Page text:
NBC News: Latino farmworkers are frozen out of work after Texas storm iced citrus, other crops
Posted on March 23, 2021

“When devastation hits,” a farmworker advocate says, “they are the ones most vulnerable.”

Excerpt from March 2, 2021 article by By Suzanne Gamboa


The Arctic air that whipped into Texas last month put this season's Rio Grande Valley harvest on ice, and it has left many farmworkers with no or very little work.

Paulina, 74, usually harvests crops in the fields of the Rio Grande Valley from 7 a.m. or 8 a.m. until 4 p.m. But she said her work hours have been drastically cut.

“Right now it's very little [work], because the ice fell and we lost work [and] all the plants,” said Paulina, whom NBC News is identifying only by her first name because she is undocumented, like at least half of the country's farm laborers.

There is work with the onion crop, but the yield is expected to be reduced, leaving less work and competition for the jobs.

“We go two or three hours, no more. We are in the house because there is not much work,” she said in Spanish, saying the lack of work affects “many people, many people.”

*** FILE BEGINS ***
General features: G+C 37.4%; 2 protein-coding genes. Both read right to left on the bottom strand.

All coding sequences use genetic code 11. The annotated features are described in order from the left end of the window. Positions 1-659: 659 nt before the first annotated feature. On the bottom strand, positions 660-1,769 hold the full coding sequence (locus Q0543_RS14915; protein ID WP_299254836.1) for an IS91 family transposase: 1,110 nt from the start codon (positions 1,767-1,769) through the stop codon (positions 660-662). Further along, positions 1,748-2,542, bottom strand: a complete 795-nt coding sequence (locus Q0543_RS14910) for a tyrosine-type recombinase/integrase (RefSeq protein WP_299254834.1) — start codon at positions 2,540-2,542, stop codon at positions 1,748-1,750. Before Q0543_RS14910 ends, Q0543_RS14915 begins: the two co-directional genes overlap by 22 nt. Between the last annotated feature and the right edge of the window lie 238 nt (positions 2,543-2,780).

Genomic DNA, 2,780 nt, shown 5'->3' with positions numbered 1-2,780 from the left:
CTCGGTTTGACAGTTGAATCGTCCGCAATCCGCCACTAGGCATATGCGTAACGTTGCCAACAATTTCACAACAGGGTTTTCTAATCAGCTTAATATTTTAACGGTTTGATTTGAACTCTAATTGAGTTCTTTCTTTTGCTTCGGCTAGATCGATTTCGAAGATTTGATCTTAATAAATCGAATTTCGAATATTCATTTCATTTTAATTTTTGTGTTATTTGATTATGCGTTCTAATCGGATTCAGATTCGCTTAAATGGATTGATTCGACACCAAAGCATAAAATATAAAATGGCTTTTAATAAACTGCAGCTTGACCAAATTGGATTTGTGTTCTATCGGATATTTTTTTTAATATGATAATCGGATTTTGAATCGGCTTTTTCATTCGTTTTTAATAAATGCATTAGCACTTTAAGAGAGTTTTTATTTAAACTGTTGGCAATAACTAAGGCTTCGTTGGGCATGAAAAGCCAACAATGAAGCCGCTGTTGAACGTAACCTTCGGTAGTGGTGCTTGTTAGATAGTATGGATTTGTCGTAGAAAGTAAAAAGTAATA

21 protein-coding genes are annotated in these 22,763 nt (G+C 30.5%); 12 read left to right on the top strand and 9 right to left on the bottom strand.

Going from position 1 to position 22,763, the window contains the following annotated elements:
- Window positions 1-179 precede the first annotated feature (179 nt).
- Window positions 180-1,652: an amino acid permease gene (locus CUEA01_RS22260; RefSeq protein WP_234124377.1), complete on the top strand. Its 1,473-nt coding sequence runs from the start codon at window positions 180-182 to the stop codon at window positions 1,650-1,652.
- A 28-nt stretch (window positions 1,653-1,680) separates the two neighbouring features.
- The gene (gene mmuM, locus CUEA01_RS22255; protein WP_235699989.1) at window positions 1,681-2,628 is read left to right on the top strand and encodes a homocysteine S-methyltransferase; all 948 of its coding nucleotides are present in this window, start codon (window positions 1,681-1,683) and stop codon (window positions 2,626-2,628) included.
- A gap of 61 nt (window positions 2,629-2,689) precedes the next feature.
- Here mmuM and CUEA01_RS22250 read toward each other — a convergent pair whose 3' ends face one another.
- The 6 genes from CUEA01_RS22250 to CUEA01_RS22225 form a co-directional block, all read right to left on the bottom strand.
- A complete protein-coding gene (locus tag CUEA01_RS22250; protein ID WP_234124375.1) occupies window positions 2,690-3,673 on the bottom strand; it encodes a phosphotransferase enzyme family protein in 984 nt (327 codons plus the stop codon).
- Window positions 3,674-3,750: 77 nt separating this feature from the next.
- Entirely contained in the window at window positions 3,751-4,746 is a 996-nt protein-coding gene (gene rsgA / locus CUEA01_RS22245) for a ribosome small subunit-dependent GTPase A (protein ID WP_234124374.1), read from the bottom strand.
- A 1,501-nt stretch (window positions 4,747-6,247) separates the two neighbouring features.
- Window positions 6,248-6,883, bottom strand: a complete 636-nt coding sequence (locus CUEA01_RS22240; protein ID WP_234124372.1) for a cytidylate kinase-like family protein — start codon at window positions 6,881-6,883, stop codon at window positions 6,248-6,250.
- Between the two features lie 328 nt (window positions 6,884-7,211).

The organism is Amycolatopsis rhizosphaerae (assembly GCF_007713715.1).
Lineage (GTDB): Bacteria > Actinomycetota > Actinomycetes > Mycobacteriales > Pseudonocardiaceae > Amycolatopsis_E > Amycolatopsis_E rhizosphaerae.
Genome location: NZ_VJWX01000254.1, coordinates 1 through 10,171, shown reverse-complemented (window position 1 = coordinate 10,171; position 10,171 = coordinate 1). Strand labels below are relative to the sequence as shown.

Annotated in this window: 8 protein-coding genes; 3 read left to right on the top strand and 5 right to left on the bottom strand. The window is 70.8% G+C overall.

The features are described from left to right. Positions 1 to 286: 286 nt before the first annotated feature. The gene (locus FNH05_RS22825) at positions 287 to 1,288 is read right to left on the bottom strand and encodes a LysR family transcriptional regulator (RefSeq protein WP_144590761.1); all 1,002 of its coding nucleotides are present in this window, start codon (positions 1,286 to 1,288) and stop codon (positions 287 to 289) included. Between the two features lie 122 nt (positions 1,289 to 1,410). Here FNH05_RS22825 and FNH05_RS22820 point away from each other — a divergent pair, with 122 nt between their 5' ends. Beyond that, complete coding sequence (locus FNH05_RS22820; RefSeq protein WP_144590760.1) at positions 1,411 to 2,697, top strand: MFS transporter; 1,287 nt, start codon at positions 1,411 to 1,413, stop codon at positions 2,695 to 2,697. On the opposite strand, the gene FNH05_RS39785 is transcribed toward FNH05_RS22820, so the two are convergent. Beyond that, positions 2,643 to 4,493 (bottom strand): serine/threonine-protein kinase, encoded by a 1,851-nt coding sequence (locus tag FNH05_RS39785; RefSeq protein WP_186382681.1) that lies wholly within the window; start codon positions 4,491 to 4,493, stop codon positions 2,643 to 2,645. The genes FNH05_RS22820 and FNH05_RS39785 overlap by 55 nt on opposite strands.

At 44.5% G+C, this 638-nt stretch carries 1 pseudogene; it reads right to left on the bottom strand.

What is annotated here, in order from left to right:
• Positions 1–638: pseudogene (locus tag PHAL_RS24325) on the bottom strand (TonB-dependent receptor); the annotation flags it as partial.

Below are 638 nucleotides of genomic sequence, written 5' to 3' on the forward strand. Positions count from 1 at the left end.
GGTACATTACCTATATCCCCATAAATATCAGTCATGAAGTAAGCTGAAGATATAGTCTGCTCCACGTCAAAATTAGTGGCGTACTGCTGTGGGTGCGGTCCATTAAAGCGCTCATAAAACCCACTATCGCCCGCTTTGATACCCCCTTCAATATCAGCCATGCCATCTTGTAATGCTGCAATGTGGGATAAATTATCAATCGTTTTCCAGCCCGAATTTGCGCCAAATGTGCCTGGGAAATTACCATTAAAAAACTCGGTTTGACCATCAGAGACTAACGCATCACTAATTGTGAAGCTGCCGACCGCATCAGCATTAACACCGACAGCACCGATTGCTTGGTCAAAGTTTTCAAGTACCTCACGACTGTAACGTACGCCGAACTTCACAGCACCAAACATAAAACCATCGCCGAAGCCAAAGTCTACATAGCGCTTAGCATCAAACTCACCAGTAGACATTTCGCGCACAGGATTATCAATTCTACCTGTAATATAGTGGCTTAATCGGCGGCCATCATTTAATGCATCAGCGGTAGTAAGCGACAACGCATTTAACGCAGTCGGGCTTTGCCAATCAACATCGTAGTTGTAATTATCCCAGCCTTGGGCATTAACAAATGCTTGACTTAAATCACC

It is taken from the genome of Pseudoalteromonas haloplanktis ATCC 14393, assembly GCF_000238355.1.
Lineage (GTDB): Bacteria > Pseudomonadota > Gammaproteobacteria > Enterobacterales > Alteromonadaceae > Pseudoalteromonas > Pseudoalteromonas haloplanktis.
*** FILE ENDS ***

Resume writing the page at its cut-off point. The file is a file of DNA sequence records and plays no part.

The citrus harvest usually runs from mid-September to about late May. February and early March are the usual bloom time for oranges and other citrus that will produce next year's crop.

The frost “hurt severely” some of the crops of leafy greens, beets, Swiss chard, celery, cabbage, collards and parsley, according to Anciso.

The storm also caused limb damage, and trees younger than 3 years are “probably dead, as well,” he said. New wood is important for fruit to set.

The early loss estimate from the crops alone is $300 million; that doesn't include the ripples to the area's economy, from the impact on other jobs associated with farming to the decrease in spending by farmworkers.

The ‘most vulnerable'
“The entire U.S. depends heavily on the farmworkers,” said Elizabeth Rodriguez, a farmworker justice advocate with La Union de Pueblo Entero, or LUPE. “When devastation hits … they are the ones most vulnerable, and it is time for the rhetoric to change around undocumented workers. We need to recognize them as human beings and contributors to our community.”

Unlike other migrant farmworkers in other parts of the country, Paulina and her fellow farmworkers in the Rio Grande Valley don't travel because of Border Patrol checkpoints on highways, Rodriguez said.

“We are counties that are right up against the border, and we are caught between the border and checkpoints,” Rodriguez said. “A lot of farmworkers are here undocumented. They can't go through the checkpoint, so they are stuck here.”


Excerpt from March 2, 2021 article by By Suzanne Gamboa



Subscribe